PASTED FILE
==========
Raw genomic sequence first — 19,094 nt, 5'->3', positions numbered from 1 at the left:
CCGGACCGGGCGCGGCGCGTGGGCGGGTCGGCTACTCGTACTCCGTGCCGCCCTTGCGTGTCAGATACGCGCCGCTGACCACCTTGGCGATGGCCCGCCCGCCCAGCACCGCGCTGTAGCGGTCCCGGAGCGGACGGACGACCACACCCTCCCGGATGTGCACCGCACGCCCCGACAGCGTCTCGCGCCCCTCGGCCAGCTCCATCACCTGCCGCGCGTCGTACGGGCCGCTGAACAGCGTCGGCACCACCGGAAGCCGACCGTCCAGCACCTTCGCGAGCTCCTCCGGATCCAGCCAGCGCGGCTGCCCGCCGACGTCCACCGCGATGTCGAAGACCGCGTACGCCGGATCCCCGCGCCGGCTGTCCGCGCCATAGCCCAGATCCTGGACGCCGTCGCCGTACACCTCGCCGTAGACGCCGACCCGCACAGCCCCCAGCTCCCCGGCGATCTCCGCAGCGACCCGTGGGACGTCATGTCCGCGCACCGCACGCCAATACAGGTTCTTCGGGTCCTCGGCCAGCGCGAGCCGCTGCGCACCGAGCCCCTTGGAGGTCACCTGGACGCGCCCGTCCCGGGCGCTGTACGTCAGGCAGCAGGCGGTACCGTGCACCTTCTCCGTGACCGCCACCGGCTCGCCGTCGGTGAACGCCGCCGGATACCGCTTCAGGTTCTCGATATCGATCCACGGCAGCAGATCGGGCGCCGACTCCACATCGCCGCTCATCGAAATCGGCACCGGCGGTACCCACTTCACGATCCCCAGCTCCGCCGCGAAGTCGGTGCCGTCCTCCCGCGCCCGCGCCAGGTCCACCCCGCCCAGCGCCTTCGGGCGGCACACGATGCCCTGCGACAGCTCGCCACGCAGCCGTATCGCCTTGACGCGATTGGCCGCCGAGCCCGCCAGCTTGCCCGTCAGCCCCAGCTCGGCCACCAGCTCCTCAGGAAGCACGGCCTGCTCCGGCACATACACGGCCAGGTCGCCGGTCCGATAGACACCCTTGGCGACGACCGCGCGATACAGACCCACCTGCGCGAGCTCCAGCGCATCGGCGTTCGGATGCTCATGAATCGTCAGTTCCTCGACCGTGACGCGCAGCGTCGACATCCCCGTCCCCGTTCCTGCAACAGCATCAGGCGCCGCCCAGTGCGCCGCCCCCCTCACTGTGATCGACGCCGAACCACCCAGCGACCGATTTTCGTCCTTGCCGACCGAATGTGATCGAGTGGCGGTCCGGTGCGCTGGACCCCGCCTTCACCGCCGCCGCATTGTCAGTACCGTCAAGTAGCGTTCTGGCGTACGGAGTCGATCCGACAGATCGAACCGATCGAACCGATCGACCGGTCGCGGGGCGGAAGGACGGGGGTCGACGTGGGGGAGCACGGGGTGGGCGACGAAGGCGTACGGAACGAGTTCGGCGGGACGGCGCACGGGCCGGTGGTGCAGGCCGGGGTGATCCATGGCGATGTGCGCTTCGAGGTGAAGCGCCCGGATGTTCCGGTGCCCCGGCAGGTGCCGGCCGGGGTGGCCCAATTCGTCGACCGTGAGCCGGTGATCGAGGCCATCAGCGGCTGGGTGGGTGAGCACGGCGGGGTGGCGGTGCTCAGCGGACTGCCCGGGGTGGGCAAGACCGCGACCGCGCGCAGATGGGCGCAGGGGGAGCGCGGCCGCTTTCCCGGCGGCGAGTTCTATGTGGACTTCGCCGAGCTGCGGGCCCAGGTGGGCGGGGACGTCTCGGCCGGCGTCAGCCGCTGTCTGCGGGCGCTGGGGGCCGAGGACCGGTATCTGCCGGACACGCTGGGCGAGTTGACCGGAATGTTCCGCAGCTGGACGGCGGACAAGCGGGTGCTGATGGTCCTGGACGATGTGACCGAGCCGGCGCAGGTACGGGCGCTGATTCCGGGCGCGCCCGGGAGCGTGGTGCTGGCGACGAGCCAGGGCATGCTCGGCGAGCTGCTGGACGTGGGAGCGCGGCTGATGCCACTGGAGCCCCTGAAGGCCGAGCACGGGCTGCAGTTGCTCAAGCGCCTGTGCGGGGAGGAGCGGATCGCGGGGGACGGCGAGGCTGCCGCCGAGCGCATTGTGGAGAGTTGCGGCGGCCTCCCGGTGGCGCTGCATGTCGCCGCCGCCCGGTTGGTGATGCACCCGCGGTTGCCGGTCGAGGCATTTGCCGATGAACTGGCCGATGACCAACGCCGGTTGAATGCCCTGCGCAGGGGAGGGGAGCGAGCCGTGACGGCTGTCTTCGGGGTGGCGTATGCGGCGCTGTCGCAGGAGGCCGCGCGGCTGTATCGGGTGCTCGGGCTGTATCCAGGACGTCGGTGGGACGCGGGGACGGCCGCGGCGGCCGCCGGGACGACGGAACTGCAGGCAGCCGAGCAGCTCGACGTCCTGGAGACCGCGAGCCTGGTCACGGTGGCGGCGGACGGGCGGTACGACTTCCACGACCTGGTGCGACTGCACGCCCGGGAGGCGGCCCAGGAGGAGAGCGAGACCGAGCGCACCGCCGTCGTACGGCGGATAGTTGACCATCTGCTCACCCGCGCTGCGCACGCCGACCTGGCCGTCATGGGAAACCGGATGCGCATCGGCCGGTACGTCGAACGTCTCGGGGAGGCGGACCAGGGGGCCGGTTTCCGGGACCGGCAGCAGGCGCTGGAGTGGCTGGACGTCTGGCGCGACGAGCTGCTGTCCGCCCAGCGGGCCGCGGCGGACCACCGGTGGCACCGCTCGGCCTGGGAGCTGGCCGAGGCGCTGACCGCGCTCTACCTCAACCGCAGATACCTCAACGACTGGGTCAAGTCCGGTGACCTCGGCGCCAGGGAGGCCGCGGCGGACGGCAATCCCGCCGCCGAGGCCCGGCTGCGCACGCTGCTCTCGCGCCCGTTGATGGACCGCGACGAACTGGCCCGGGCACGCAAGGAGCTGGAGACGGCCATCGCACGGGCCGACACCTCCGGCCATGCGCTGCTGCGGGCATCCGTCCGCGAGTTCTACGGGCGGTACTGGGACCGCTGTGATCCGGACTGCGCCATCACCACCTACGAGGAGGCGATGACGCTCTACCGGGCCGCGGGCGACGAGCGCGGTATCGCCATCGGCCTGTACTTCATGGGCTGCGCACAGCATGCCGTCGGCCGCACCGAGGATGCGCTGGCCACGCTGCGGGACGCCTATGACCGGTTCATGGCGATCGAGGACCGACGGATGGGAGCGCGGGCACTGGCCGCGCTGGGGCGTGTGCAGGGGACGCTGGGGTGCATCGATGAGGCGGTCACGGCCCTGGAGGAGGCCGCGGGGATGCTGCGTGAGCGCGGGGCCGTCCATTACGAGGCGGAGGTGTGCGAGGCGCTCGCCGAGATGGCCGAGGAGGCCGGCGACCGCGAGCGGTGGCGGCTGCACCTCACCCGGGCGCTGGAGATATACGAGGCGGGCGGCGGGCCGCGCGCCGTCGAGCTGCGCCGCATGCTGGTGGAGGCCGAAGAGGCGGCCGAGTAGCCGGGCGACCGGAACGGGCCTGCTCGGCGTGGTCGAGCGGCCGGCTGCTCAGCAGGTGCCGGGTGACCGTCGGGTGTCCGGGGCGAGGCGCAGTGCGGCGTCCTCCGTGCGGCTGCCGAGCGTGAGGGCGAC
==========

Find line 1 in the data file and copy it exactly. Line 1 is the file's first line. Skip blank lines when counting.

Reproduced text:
Raw genomic sequence first — 19,094 nt, 5'->3', positions numbered from 1 at the left: